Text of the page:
I haven’t read any of Dickens’ shorter works before and I thought this was a good time to try reading one of them. I got inspired by some of my friends’ suggestions and decided to read ‘A Christmas Carol’. I read it in one sitting today. Here is the review.
Summary of the story
I am giving below a summary of the story as given in the back cover.
Scrooge is a mean old man with no friends or family to love him – he’s just so miserable and bitter! One freezing cold Christmas Eve, Marley’s Ghost pays Scrooge a visit and an eerie night-time journey begins. The Christmas spirits are here to show Scrooge the error of his nasty ways. By visiting his past, present and future, will Scrooge learn to love Christmas and the others around him?
What I think
I had seen a movie version of ‘A Christmas Carol’ before called ‘Scrooged’ and it was nice to read the story in the original. I liked it very much. I first came across the name of Scrooge in Disney comics, which I used to read when I was in school, in which Uncle Scrooge is a famous character, who is rich and miserly, and who is also the uncle of Donald Duck. It was interesting to discover that Uncle Scrooge was based on the main character of ‘A Christmas Carol’. The book also made me remember some of the real-world Scrooges whom I have met – who kept their money in the bank and didn’t like spending a penny, who didn’t know how to enjoy life and refused to let others enjoy their lives. But, when we read the book, we sympathize with Scrooge. The story also made me remember a quote from a movie I saw sometime back called ‘The Peaceful Warrior’ in which one of the lead characters says : “The ones that are hardest to love are the ones that need it the most.” It was also interesting to know from the book that Charles Dickens made the phrase, ‘dead as a doornail’‘, popular, through this book. (It is also the title of one of Charlaine Harris’ vampire novels in the Sookie Stackhouse series).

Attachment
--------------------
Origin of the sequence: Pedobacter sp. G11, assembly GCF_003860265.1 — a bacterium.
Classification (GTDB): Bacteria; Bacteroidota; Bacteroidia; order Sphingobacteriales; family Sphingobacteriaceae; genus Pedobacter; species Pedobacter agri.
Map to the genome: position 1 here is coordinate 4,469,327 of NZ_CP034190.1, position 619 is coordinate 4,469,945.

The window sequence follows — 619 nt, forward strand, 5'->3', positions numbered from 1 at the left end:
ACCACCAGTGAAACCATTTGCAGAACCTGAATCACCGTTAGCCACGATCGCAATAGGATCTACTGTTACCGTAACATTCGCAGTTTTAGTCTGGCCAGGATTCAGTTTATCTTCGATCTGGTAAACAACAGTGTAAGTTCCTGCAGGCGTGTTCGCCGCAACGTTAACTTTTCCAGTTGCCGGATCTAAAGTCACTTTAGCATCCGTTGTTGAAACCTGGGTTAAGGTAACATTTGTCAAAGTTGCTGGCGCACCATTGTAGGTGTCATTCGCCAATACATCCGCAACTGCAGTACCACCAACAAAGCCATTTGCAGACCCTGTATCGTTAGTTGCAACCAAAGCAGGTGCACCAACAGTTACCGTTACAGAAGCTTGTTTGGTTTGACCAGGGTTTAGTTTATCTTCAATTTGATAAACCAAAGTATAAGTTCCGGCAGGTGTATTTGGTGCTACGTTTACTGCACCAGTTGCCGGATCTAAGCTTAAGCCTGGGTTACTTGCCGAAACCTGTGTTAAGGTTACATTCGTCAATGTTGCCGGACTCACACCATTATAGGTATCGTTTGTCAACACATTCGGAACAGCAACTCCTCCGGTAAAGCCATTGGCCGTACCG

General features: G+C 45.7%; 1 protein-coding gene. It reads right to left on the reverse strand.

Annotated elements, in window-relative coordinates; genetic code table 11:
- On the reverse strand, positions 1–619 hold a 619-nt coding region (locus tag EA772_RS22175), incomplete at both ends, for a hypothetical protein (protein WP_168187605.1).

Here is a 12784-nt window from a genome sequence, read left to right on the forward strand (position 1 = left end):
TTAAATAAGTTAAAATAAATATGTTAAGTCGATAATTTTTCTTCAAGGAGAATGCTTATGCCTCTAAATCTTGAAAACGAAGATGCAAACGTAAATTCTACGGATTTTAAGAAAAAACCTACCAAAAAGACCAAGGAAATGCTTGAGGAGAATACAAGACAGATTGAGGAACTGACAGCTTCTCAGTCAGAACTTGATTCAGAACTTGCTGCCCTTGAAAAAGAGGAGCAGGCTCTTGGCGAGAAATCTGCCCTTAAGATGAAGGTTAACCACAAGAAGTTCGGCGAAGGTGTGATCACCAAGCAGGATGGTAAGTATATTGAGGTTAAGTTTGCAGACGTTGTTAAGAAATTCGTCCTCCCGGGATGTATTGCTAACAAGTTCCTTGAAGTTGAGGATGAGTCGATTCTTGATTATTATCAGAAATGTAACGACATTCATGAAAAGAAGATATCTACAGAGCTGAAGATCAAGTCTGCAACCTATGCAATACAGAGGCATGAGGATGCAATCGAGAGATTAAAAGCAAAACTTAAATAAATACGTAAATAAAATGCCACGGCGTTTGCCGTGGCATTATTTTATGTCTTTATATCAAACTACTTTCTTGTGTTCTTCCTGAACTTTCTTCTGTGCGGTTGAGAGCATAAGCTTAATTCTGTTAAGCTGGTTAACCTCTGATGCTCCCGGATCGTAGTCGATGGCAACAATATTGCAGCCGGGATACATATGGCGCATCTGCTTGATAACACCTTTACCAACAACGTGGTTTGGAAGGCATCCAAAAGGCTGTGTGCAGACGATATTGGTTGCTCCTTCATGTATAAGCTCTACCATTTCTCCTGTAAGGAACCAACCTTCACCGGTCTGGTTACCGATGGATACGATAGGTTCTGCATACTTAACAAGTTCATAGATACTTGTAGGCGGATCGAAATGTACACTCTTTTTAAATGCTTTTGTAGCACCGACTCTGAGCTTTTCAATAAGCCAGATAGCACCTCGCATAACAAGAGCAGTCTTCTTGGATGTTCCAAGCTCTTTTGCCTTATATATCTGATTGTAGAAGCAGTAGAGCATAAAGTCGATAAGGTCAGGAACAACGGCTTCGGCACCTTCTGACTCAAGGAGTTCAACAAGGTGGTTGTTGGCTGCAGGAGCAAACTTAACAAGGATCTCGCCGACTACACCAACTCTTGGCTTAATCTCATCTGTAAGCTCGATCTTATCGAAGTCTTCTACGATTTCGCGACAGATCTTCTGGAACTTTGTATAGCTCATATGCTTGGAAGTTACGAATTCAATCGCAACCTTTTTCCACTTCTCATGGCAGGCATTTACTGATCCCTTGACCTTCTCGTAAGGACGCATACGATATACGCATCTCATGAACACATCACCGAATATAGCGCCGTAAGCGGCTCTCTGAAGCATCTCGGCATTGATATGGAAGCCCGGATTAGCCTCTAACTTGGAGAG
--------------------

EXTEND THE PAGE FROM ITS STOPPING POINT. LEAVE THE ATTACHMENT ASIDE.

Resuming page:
In his introduction to this book, Anthony Horowitz, who writes children books, says this about Dickens, which I found quite interesting :
I didn’t always love Charles Dickens. The first book of his that I read – it was Hard Times – landed on my desk with a dull thud and a small cloud of dust when I was at school, aged about sixteen, and I’m afraid I found it very heavy-going. The industrial setting was grim and depressing. The author seemed to use an awful lot of words to tell his story, and quite a lot of those words had far too many syllables for my liking. There were too many pages. It all felt too much like hard work.
That’s the trouble with Dickens. People think of him as a ‘great’ writer, which can be a little off-putting. He has a nasty habit of turning up in English Literature exams…definitely not an enjoyable experience. And the honest truth is that if you read him too early, you can be turned off him for life – which is a great pity.
Because what is really great about Dickens is that he was a wonderful storyteller with ghosts, murderers, lunatics, lovers, revolting villains, dashing heroes, eccentric aunts and lovable rogues across the pages. He created a huge cast of unforgettable characters, many of whom are still famous all over the world.
I am giving below some of my favourite lines from the book.
And yet I should have clearly liked, I own, to have touched her lips; to have questioned her, that she might have opened them; to have looked upon the lashes of her downcast eyes, and never raised a blush; to have let loose waves of hair, an inch of which would be a keepsake beyond price: in short, I should have liked, I do confess, to have had the lightest licence of a child, and yet been man enough to know its value.
It is a fair, even-handed, noble adjustment of things, that while there is infection in disease and sorrow, there is nothing in the world so irresistibly contagious as laughter and good-humour.
I enjoyed reading ‘A Christmas Carol’. As Horowitz says in his introduction : “it’s a perfect book to dip into, to get a first taste of Dickens. It’s short. It’s easy to read. And although you may think you know the story, it may still surprise you.”
If you haven’t read Dickens before and would like to start with one of his smaller works, this well-loved beautiful story is a good place to start.
You can also read a review of this book by fellow book-blogger Kelly here.